Microbiome signatures for improved detection of Johne’s disease in livestock

November 18th, 2022

Using the gut microbiome for early detection of Johne’s disease ensuring the health and welfare of livestock.

The challenge

Johne’s disease is a chronic, incurable infectious disease in ruminant livestock caused by Mycobacterium avium subsp. paratuberculosis. The highly contagious disease, which leads to wasting and eventual death in affected animals, is a significant biosecurity risk and welfare concern in Australia and internationally. Infected animals spread the bacteria to other animals for more than two years before showing clinical symptoms, devastating whole herds and resulting in significant financial losses to farmers. To control the spread of Johne’s disease in livestock, early detection and quarantine is vital. However, as for many infectious diseases, the current diagnostics tests for Johne’s disease are lacking, with poor sensitivity and turn-around times.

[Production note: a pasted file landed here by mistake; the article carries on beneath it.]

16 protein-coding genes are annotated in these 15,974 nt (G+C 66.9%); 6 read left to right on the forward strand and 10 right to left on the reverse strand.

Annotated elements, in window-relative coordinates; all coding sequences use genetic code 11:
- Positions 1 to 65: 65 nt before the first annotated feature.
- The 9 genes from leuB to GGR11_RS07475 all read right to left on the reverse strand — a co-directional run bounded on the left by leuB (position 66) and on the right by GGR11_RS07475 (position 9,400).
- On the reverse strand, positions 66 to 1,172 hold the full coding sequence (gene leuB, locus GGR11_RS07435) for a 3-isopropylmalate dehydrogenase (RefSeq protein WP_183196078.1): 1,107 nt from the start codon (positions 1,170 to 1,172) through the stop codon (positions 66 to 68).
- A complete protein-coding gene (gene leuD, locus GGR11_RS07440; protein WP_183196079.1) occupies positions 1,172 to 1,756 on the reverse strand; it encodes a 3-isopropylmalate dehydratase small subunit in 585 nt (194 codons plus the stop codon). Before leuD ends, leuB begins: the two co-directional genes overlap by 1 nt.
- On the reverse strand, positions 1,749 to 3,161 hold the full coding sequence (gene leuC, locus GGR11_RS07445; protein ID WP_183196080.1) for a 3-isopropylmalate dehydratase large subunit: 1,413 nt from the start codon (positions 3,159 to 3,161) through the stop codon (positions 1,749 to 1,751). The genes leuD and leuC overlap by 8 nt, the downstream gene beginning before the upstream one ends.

Our response

CSIRO researchers are investigating microbiome-based biomarkers for the improved detection of Johne’s disease. Intestinal inflammation resulting from infection, leads to changes to the composition and function of the gut microbiome. These changes have the potential to be used to distinguish healthy and infected animals faster and more accurately than current diagnostics tools. Using multi-omic techniques, researchers are analysing hundreds to thousands of bacteria in the gut microbiome to identify candidate markers to accurately predict disease. This will give farmers actionable information that they can use to minimise the spread of this devastating disease thereby improving the health and welfare of their livestock.

By David Spadaro

For more information see Host Response (csiro.au)

The team

Annaleise Wilson Postdoctoral fellow

Dr Ryan Farr Research scientist

Dr Cameron Stewart Team leader

Annaleise Wilson isolating immune cells from blood collected from cattle

Annaleise Wilson isolating immune cells from blood collected from cattle